A fresh look, a fresh source and hopefully a drop in rates is what some Greater Vernon citizens are hoping for.
The Citizens for Changes to the Master Water Plan made its case to Coldstream council Monday. The group is asking for an independent review of the Greater Vernon master water plan.
“Ultimately, we feel there should be a new master water plan that returns rates to an affordable level,” said spokesperson Eric Jackson, who served as Vernon’s director of water reclamation for 25 years.
Coldstream has agreed to further discuss the plan at an upcoming committee of the whole meeting, and bring the issue to the Regional District of North Okanagan, which also has plans for discussion and public input.
“We have been sitting there for six years now trying to have a debate on water system rates,” said Coun. Gyula Kiss, who has championed for change.
The cost of water has tripled in the last dozen years, according to the group, which says in 2003 residents were paying about $300 for 350 cubic metres of water.
“That same amount now is costing $900,” said Jackson, not including the two per cent cost increase on tap for water users.
“It (water) has become a hardship.”
The group says residents are getting hosed by high rates, especially when compared to other communities.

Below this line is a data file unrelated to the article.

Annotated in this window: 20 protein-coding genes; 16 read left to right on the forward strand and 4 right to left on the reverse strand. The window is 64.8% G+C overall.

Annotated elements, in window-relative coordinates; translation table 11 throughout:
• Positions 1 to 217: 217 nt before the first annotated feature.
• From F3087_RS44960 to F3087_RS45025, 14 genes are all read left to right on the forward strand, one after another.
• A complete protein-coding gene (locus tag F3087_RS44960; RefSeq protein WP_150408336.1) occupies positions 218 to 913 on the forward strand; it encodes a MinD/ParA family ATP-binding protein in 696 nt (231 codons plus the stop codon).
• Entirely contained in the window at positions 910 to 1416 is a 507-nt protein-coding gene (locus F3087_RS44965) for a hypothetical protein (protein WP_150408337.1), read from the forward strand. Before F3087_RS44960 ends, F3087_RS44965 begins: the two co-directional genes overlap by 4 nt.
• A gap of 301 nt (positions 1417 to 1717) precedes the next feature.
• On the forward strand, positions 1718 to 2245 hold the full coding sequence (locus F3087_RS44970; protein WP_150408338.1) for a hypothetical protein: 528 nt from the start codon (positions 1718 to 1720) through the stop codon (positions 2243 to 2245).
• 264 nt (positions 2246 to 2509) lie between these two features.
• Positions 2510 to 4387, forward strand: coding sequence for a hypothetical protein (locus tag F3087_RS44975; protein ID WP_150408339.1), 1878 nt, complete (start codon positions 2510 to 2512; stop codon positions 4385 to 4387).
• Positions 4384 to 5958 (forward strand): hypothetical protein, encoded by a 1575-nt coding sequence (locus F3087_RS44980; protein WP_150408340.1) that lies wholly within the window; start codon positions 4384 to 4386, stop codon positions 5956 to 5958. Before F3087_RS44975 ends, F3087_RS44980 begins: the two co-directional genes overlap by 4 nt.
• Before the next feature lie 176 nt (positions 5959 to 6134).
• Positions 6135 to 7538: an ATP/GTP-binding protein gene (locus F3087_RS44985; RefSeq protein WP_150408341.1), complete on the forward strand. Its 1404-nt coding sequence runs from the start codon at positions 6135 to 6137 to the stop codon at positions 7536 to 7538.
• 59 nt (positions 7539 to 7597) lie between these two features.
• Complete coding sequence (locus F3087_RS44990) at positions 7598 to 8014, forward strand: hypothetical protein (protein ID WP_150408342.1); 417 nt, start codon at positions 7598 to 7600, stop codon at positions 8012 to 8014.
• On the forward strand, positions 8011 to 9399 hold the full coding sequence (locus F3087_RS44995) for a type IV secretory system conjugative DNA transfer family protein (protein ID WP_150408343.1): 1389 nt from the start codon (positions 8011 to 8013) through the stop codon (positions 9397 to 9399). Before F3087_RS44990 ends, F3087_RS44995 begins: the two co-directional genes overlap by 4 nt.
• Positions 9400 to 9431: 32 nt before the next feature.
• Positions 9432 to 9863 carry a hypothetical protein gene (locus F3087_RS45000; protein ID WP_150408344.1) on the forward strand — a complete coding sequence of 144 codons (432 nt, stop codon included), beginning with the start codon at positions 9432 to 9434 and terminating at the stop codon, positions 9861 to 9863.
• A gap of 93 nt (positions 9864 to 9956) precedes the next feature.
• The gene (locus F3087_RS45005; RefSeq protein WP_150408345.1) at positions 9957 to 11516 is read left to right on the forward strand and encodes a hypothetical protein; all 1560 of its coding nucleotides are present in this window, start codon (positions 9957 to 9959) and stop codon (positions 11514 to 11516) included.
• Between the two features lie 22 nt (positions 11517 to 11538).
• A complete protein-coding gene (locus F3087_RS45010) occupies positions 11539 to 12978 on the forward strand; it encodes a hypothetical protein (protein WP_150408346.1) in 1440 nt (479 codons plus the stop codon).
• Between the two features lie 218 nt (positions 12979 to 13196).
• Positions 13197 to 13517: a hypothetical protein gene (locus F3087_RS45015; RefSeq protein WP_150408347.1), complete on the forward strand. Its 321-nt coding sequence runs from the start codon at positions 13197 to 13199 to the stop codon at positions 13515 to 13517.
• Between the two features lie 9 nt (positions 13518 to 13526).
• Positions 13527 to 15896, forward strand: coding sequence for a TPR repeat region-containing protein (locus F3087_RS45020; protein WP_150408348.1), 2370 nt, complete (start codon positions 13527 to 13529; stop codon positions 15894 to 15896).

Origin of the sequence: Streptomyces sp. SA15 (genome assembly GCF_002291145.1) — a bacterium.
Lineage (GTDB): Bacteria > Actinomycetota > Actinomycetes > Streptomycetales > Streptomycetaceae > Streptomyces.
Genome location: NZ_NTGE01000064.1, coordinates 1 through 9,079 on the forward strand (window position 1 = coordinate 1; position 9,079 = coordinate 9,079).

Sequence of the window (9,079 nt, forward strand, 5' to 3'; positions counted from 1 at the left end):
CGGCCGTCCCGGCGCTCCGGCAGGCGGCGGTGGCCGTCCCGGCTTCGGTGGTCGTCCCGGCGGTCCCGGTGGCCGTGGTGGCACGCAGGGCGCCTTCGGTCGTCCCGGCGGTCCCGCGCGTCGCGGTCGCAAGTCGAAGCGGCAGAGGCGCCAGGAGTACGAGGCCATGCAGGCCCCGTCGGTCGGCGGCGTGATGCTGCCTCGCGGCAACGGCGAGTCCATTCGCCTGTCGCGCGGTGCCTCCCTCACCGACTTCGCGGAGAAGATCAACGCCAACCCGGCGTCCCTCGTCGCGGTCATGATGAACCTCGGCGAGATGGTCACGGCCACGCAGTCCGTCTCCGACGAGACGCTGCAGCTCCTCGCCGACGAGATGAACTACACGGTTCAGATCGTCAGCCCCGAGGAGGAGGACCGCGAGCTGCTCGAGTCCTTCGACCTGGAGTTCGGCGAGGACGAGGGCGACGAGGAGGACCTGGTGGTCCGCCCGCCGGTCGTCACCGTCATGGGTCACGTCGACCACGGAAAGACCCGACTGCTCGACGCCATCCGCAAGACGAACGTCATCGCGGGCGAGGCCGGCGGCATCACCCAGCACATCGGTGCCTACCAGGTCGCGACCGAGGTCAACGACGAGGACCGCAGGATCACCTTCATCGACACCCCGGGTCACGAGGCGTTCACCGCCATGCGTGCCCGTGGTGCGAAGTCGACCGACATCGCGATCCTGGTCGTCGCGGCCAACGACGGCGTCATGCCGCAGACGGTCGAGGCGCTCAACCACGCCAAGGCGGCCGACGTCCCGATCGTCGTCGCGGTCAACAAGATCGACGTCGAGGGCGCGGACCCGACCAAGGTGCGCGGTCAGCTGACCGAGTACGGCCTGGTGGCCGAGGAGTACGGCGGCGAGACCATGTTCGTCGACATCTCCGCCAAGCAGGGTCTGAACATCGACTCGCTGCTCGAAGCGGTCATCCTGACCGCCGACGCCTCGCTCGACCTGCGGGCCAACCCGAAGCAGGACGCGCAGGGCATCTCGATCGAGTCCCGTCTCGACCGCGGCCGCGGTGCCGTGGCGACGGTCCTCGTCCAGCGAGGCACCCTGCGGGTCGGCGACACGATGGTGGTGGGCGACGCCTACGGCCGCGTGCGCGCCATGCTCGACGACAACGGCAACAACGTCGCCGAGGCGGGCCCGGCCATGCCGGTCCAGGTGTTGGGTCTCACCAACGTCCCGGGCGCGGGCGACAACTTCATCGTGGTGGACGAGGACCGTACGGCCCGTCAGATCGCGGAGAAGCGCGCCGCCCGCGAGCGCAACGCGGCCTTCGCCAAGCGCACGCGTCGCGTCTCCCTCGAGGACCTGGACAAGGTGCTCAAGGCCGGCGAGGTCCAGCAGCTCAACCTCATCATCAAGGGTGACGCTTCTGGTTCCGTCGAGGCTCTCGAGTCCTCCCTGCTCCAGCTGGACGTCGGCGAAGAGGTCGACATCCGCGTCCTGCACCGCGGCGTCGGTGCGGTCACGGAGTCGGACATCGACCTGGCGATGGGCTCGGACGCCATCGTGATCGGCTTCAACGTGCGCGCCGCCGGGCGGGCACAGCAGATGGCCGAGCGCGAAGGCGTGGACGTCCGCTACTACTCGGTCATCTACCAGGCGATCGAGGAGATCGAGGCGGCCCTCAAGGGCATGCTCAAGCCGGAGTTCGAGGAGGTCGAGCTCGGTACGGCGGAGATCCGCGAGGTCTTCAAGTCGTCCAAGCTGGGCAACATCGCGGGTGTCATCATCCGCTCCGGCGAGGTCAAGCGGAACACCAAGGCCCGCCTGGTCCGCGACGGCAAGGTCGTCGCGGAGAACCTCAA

Annual water bills, based on the same 350 cubic metres, for 2014 for Kelowna were $291, Penticton was $427, Port Moody is $371 and Langley residents pay $433
The group also says rising costs, along with treating mainly agricultural water, is what led to the defeat of the Nov. 15 defeat of the master water plan borrowing referendum.
Water use data from the Duteau Creek treatment plant in 2011 and 2012 shows that only four per cent of the treated water was used for domestic during peak summer days.
“The balance, 96 per cent, of the treated water was used for agricultural irrigation,” said Jackson, questioning why Duteau Creek water is being treated to supply mainly irrigation.
Kiss suggests transferring the array of existing water licenses in the area to Okanagan Lake.
“Treatment cost is significantly lower,” said Kiss, who applauds Jackson’s ideas.
“I think you’re on the right track.”
Meanwhile others took some offences to Jackson’s presentation.
“There’s decisions made from the 1960s to present day,” said Coun. Doug Dirk.
“We’re in the unfortunate situation of determining how to go forward. It’s not fruitful to discuss how things could have been done.”